THEATRE REVIEW: Lady Windermere's Fan; Oscar Wilde Season LIVE, South Holland Centre, Spalding
South Holland Centre's summer season of live shows ended on Tuesday night with the third of four plays in the Oscar Wilde Season LIVE series.
Lady Windermere's Fan, starring Samantha Spiro (Mrs Erlynne), Grace Molony (Lady Windermere) and the unmistakeable Jennifer Saunders (Duchess of Berwick) is a tale of secrets, suspicion and suspense, similar to A Woman of No Importance, screened by South Holland Centre last month.
All the drama unfolds before Lady Windermere's birthday party when the sniff of scandal is spread by two visitors.
Firstly, Lord Darlington (Kevin Bishop) alleges that Lord Windermere has been cheating on his wife.
Then the Duchess of Berwick plants further doubt in Lady Windermere's mind about the faithfulness of her husband, Lord Windermere (Joshua James) who has been seen making regular visits to Mrs Erlynne's London flat.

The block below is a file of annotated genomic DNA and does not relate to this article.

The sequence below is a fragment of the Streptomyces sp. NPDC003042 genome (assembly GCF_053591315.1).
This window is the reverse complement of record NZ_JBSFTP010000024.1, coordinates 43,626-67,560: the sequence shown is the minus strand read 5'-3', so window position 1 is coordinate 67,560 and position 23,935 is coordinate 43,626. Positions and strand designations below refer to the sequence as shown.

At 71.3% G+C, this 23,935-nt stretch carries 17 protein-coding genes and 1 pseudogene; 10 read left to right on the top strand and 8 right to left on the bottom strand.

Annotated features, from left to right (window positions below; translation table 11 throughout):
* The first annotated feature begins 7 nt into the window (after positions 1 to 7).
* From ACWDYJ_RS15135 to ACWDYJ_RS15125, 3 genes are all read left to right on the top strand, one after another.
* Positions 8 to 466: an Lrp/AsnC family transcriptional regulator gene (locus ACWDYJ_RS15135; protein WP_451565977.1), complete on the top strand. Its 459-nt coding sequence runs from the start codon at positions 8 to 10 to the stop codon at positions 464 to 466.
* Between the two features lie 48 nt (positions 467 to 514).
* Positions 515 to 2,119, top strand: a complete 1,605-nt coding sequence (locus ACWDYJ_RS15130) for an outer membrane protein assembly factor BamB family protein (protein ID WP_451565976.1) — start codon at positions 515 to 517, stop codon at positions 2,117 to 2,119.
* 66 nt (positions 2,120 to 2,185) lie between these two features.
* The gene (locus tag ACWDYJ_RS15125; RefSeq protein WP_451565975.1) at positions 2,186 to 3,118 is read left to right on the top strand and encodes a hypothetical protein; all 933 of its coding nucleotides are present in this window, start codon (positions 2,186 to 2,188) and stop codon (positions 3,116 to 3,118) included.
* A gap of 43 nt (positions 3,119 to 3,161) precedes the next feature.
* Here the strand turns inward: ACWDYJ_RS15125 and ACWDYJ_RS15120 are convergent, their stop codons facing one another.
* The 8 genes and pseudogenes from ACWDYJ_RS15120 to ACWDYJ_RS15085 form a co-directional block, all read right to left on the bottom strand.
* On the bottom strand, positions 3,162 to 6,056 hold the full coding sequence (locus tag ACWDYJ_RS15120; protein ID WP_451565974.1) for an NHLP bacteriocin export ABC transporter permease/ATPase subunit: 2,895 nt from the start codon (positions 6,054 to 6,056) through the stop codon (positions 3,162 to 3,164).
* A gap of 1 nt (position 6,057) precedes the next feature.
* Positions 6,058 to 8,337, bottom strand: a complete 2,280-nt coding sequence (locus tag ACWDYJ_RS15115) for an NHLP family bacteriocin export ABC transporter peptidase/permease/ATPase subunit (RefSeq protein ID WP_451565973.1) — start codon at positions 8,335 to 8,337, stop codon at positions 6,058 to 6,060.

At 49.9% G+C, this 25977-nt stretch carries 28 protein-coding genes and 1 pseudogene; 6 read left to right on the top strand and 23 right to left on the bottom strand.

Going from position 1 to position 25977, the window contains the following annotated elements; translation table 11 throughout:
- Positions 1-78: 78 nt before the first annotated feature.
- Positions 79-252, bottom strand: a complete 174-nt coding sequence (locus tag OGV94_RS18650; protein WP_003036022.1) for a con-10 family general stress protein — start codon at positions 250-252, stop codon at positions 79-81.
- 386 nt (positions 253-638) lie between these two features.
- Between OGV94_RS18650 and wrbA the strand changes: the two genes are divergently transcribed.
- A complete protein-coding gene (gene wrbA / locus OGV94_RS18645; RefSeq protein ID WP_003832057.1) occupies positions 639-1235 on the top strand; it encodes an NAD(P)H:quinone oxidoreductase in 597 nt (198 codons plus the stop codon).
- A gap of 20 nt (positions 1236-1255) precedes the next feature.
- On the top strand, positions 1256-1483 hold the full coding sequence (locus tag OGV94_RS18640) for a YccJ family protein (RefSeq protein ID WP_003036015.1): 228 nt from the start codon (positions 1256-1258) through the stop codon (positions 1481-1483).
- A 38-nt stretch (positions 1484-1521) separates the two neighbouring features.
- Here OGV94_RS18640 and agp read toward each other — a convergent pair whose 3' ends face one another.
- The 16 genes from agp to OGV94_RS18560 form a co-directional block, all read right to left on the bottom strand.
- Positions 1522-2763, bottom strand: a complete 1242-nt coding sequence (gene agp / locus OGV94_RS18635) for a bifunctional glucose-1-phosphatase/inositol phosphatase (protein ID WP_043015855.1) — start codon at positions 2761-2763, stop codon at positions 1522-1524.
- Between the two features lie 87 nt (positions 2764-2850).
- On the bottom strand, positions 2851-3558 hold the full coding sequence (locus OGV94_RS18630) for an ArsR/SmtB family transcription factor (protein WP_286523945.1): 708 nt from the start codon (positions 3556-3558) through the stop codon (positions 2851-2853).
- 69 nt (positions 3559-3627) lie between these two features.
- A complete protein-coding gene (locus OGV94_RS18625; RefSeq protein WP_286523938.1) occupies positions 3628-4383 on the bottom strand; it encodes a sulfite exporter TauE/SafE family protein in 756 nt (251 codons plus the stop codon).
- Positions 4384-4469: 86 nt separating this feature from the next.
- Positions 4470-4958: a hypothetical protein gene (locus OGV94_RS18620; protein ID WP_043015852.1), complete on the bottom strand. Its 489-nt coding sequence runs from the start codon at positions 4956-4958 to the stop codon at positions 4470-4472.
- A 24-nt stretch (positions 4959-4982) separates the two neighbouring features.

With a young child added to the complex tale, Lady Windermere faces a stark choice of either staying with her husband or leaving him for the advances of Lord Darlington (Kevin Bishop).
But when Mrs Erlynne saves Lady Windermere from "the consequence of a hideous mistake", taking responsibility for leaving the fan (central to the play) at Lord Darlington's flat, the play heads towards a happy outcome of Lord and Lady Windermere renewing their love for each other.
All this happens without the secret that Mrs Erlynne is, in fact, Lady Windermere's mother ever coming out as she sets sail for a future life abroad with her husband-to-be Lord Augustus Lorton (Joseph Marcell).
Certainly the funniest of the Oscar Wilde plays seen so far at South Holland Centre, no surprise given Jennifer Saunders' tour-de-force performance of director Kathy Burke's song "Keep Your Hands Off".
However, Samantha Spiro revels in her role as a woman of low repute who, in her own words, "thought I had no heart but I find I have", while Grace Molony excels in the rapid switches between strength to vulnerability.
Out of the three Oscar Wilde plays screened so far, An Ideal Husband and A Woman of No Importance having been the first two, Lady Windermere's Fan certainly turns out to be the funniest.
The stage is now set for the final and most famous of Wilde's plays in the four-part series, The Importance of Being Earnest, at South Holland Centre on Tuesday, October 9 at 7.15pm.
Review by Winston Brown